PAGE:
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Fiona Bulanadi filed a lawsuit against Permanente Medical Group, and several entities involved in the administration of her workers’ compensation claim, a claims adjuster, Sedgwick Claims Management Services, Inc., and Sedgwick’s employee, Fia Kyono.

She alleged that the Permanente Medical Group induced her to accept employment with the company and to remain employed there by repeatedly assuring her it would pay her workers’ compensation benefits, if and when it became necessary. Allegedly representatives of Permanente Medical Group assured Fiona, orally and “in paperwork that was provided to her,” that “if she was injured on the job that she could count on the prompt provision of worker[s’] compensation benefits.”

On February 7, 2014 a car hit Fiona while she was walking on a footpath at a Kaiser facility. Fiona was on the footpath because Permanente Medical Group required its employees to “take walks and engage in invigorating activities during lunches and breaks.”

Fiona filed a workers’ compensation claim. Permanente Medical Group gave the claim to Kaiser Foundation Health Plan, which in turn assigned it to Sedgwick. Sedgwick sent Fiona a letter allegedly falsely identifying Kaiser Foundation Health Plan as her employer, purporting to deny her workers’ compensation claim, but suggesting the claim was “still open.” According to Fiona, the defendants investigated her workers’ compensation claim in bad faith, looked for ways to avoid paying her benefits, and denied the claim for patently false reasons.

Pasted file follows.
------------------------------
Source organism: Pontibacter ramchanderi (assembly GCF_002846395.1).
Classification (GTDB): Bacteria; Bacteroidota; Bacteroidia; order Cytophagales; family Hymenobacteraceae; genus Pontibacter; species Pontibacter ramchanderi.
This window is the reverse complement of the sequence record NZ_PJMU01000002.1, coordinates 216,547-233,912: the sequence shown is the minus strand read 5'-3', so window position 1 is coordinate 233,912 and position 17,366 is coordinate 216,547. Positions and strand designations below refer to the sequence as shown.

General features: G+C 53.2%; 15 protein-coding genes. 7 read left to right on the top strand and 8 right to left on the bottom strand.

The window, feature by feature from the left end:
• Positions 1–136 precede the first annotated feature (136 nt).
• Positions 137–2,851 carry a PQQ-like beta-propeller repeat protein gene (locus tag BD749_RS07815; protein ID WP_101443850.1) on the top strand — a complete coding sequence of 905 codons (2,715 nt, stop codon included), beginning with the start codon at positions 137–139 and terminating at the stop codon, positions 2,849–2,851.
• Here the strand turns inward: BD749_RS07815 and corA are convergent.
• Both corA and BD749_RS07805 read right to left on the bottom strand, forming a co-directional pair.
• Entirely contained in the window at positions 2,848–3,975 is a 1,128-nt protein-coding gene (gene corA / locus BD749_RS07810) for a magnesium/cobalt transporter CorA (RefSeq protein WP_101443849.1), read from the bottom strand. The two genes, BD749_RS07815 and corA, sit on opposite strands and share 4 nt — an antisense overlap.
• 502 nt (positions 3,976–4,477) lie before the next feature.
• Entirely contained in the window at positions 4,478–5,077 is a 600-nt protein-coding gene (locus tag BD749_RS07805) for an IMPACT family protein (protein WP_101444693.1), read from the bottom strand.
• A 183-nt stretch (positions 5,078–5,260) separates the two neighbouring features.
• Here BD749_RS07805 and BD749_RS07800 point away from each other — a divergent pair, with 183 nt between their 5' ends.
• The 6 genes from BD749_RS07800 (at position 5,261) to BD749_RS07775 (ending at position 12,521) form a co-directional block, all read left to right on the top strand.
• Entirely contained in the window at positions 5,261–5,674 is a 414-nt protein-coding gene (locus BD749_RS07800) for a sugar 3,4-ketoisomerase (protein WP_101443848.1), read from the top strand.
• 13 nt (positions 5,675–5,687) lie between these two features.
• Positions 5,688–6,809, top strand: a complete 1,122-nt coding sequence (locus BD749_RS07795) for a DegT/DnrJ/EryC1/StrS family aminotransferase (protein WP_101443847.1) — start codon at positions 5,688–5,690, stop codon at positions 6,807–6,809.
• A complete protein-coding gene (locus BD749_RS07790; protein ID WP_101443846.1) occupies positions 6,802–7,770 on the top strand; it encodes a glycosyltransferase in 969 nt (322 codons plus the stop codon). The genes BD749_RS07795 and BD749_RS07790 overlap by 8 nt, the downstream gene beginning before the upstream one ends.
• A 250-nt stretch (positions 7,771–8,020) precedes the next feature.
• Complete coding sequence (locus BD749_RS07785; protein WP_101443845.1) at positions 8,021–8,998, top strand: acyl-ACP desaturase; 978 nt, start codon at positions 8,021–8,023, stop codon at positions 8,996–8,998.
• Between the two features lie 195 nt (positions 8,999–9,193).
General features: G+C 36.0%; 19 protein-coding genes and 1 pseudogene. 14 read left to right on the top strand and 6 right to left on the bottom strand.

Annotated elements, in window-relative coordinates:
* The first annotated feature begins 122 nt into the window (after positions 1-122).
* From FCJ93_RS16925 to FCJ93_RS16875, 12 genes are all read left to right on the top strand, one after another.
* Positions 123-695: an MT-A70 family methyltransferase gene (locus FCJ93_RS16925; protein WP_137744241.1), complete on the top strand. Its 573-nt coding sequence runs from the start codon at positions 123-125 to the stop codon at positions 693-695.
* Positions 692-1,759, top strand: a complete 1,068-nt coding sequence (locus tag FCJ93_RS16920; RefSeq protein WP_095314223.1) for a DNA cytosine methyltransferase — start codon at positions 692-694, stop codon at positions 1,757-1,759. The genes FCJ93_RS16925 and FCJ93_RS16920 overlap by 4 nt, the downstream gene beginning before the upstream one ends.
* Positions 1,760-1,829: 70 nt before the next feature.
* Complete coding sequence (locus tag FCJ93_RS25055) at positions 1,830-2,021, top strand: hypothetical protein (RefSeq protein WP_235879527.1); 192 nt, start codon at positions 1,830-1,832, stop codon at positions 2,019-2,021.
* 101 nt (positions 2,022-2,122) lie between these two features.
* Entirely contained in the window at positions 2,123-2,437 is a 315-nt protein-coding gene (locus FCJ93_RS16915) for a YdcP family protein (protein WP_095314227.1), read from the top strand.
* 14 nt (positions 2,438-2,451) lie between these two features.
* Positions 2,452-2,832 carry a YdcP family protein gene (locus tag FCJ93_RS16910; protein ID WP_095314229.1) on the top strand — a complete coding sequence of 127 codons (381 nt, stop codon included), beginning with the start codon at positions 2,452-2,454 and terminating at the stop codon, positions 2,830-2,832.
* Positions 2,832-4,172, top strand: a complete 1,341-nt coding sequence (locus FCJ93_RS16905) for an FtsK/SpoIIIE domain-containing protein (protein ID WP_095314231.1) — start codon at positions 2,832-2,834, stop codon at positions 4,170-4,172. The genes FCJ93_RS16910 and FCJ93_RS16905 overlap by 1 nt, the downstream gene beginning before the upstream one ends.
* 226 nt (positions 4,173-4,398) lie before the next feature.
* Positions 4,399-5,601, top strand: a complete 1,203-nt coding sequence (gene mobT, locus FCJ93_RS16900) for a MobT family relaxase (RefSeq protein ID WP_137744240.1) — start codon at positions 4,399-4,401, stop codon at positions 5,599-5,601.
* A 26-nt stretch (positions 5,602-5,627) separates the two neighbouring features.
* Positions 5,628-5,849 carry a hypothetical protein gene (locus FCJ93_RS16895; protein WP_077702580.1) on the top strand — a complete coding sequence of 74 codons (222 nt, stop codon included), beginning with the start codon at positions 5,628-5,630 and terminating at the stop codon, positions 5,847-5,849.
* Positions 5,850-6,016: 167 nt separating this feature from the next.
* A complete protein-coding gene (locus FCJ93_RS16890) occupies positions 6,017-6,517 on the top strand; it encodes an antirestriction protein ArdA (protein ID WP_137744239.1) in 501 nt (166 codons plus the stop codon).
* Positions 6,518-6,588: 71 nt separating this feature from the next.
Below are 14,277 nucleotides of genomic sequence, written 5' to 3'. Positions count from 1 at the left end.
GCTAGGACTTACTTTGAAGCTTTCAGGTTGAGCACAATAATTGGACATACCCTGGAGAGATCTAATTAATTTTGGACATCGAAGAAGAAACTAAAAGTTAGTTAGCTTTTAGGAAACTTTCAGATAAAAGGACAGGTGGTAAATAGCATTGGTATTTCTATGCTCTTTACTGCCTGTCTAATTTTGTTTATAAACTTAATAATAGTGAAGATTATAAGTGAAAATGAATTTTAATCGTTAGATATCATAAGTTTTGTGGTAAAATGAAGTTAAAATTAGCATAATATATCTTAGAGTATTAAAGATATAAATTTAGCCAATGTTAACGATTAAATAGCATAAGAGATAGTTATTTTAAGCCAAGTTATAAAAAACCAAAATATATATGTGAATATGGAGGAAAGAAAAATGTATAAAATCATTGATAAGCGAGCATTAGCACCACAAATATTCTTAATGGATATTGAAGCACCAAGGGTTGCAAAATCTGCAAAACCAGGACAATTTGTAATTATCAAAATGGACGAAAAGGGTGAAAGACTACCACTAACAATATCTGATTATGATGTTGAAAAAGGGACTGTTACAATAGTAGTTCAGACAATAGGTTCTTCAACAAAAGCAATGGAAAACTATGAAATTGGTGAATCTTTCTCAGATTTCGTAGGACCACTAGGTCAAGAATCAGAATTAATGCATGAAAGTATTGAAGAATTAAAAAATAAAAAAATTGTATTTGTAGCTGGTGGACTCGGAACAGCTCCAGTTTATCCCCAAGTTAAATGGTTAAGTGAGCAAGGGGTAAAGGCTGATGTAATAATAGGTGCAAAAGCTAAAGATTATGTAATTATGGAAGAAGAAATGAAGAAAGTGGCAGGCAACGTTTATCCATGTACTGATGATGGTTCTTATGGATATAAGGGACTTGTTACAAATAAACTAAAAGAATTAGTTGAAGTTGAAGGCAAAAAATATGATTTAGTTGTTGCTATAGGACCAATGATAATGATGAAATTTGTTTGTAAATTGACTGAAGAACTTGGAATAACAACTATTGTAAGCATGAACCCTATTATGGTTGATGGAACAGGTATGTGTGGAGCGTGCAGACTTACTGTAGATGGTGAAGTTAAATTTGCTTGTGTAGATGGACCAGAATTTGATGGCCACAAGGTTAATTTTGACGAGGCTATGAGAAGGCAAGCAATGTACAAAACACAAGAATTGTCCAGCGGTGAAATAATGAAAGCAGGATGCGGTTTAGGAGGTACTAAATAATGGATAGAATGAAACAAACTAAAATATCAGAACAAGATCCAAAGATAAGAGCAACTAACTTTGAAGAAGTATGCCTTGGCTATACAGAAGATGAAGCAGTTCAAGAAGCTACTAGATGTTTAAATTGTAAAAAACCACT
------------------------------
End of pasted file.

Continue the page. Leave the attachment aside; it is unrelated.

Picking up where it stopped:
Fiona sued Permanente Medical Group for “damages for being willfully uninsured or not permissibly self-insured,” breach of her employment contract, and unfair business practices. She sued all of the defendants for fraud, negligent misrepresentation, and intentional infliction of emotional distress. She sued Sedgwick, Kyono, and Kaiser for interference with contract, and she sued Kaiser for premises liability negligence.

The court sustained defendants demurrer to all of the Bulanadis’ causes of action on the ground they were barred by the exclusive remedy provision of the Workers’ Compensation Act. The court of appeal reversed in the unpublished case of Bulandi v. Southern California Permanente Medical Group.

Fiona alleged Permanente Medical Group was willfully uninsured or not permissibly self-insured. If that allegation is true, her employer is not protected by workers’ compensation exclusivity, and Fiona may bring a civil action for damages for her work-related injuries. If that allegation is not true, at least some of Fiona’s causes of action may be barred by the Workers’ Compensation Act.

The trial court ruled on demurrer that Permanente Medical Group was self-insured by taking judicial notice of two documents: (1) a DIR certificate of consent to self-insure issued to Permanente Medical Group in 1965 and (2) a document in portable document format posted on the DIR website listing Permanente Medical Group, among others, as a self-insured employer. Because these documents did not indisputably establish Permanente Medical Group was self-insured, however, the trial court erred.